A comparison of microsatellites and SNPs in parental assignment in the GIFT strain of Nile tilapia (Oreochromis niloticus): The power of exclusion
Trong, T.Q. ; Bers, N.E.M. van; Crooijmans, R.P.M.A. ; Dibbits, B.W. ; Komen, J. - \ 2013
Aquaculture 388-391 (2013). - ISSN 0044-8486 - p. 14 - 23.
genotyping errors - computer-program - empirical-evaluation - natural-populations - markers - wild - inference - paternity - sibship - salmon
In this study, parental assignment was studied in the 10th generation of a pedigreed selected Nile tilapia (Oreochromis niloticus) population (GIFT) and their offspring, by comparing two types of molecular markers, microsatellites and SNPs, using an exclusion-based (Vitassign) and a likelihood-based (Cervus) method. For the experiment, G10 parents were divided in 4 groups (cohorts) and allowed to produce offspring by natural group mating. In total 173 offspring were tested against 238 parents, using either 12 microsatellites (PIC = 0.639; exclusion power 68.0%) or 122 SNPs (PIC = 0.341; exclusion power 99.9%). In this study, more than half of the candidate parents were either full- or half-sibs with other parents. Furthermore, 13.8% of the parents died before being sampled for DNA. When offspring were assigned to parents in the same cohort, using Vitassign, for microsatellites, allowing up to 2 mismatches, 37.6% offspring got unique assignments, 45.1% got multiple assignments, and 17.3% were not assigned; for SNPs with up to 15 mismatches allowed, 83.8% offspring got unique assignments while 13.9% got multiple assignments. Only 2.3% were not assigned. Using Cervus, for microsatellites, the mean ‘strict’ (> 95% CF) assignment rate across the 4 cohorts was 18%, the ‘relax’ (80–95% CF) assignment rate was 43%, and 39% were not assigned; for SNPs, 39% ‘strict’ assignments were obtained (mean across 4 cohorts); the remaining offspring were not assigned. In general assignment rates were higher when cohort offspring were assigned to all parents combined, irrespective of method (Vitassign or Cervus) or marker used. However, consistency of assignments between microsatellites and SNPs was low: 28% with Vitassign and 16% with Cervus. Consistency of assignments between Cervus and Vitassign was high with SNPs (65%), but was low with microsatellites (31%). We conclude that missing parents and relatedness among candidate parents resulted in low assignment rates. Furthermore, low exclusion power of the microsatellite set resulted in low assignment rates and multiple parent pair assignments irrespective of method used. Exclusion methods and likelihood-based methods can be equally good for parental assignments, providing that good marker sets with high exclusion power are available.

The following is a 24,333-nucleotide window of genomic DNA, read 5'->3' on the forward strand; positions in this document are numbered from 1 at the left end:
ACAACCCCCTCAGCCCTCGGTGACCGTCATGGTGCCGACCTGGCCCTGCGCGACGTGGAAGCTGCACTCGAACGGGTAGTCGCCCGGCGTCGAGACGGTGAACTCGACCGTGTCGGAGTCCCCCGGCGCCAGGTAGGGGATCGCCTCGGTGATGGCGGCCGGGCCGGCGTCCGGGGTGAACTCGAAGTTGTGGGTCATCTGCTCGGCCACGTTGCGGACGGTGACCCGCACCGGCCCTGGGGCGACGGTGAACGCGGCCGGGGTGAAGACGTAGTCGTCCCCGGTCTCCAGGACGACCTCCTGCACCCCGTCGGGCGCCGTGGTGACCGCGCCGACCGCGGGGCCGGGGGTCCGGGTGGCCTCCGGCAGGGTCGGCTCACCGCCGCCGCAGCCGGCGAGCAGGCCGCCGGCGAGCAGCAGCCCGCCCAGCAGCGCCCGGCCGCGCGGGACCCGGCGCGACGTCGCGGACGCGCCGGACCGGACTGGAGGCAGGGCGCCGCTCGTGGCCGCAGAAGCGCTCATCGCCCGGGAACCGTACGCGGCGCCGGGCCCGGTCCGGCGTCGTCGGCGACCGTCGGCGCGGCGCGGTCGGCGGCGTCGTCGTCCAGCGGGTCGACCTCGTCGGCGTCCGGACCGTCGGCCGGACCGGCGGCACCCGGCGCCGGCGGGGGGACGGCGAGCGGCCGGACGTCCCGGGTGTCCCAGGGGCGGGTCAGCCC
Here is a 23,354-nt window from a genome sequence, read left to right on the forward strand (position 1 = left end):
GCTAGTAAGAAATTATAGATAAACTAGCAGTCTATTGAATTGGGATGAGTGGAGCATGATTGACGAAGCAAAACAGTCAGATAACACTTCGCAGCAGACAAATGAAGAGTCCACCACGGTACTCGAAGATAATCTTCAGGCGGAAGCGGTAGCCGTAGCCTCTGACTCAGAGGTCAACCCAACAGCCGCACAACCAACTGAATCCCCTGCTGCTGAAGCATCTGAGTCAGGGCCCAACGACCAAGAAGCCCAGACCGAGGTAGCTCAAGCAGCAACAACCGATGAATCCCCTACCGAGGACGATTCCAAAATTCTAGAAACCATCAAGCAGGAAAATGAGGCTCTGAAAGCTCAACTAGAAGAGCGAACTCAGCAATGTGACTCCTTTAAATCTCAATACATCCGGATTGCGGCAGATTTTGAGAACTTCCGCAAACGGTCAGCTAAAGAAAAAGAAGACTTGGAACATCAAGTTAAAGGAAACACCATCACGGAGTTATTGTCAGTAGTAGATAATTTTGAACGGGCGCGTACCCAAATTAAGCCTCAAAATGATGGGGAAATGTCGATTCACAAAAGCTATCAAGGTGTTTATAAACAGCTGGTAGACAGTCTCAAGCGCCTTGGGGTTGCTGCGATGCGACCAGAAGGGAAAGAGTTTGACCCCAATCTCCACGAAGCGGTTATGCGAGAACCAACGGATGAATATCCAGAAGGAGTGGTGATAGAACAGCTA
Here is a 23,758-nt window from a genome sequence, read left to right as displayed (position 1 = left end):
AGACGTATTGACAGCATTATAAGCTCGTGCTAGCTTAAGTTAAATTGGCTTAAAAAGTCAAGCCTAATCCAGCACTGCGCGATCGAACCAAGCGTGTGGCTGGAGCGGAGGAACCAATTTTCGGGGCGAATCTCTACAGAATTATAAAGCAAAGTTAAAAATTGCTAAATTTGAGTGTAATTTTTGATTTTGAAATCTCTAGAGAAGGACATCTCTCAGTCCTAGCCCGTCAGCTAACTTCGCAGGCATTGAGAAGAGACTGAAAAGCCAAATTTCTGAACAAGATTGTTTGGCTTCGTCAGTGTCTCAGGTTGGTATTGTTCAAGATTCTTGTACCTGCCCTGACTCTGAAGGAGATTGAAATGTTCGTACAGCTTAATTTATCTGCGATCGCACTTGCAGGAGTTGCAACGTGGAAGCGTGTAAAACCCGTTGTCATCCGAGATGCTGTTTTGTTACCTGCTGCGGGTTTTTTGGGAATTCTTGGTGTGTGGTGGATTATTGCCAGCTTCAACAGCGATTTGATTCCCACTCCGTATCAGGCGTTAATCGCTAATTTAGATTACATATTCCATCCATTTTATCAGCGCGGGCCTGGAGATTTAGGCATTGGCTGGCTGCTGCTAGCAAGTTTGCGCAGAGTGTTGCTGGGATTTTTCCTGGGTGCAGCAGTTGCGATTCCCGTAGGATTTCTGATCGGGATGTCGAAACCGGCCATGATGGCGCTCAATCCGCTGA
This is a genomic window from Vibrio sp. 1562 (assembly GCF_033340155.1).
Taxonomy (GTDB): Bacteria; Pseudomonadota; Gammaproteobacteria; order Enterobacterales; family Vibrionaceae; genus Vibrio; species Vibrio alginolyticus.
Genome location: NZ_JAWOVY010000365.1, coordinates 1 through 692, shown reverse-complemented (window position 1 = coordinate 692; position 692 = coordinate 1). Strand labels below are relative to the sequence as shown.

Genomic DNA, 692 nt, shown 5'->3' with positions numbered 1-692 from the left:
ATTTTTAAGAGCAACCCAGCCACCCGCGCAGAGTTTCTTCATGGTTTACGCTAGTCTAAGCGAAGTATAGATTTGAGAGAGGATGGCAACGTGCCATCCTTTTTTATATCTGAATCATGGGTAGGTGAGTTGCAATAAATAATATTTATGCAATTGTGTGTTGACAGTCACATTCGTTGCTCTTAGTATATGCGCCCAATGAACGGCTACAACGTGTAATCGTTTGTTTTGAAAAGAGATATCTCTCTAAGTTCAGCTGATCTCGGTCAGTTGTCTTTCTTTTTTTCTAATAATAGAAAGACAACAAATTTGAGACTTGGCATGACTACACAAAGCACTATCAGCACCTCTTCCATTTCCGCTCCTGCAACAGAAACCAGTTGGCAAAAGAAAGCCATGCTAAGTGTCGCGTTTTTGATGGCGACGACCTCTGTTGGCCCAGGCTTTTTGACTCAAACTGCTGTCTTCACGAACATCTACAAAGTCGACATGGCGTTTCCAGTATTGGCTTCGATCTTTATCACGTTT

Discrimination of hybrid classes using cross-species amplification of microsatellite loci: methodological challenges and solutions in Daphnia
Thielsch, A. ; Volker, E. ; Kraus, R.H.S. ; Schwenk, K. - \ 2012
Molecular Ecology Resources 12 (2012)4. - ISSN 1755-098X - p. 697 - 705.
interspecific hybridization - population-structure - longispina complex - genotyping errors - european daphnia - clonal structure - evolution - markers - individuals - cucullata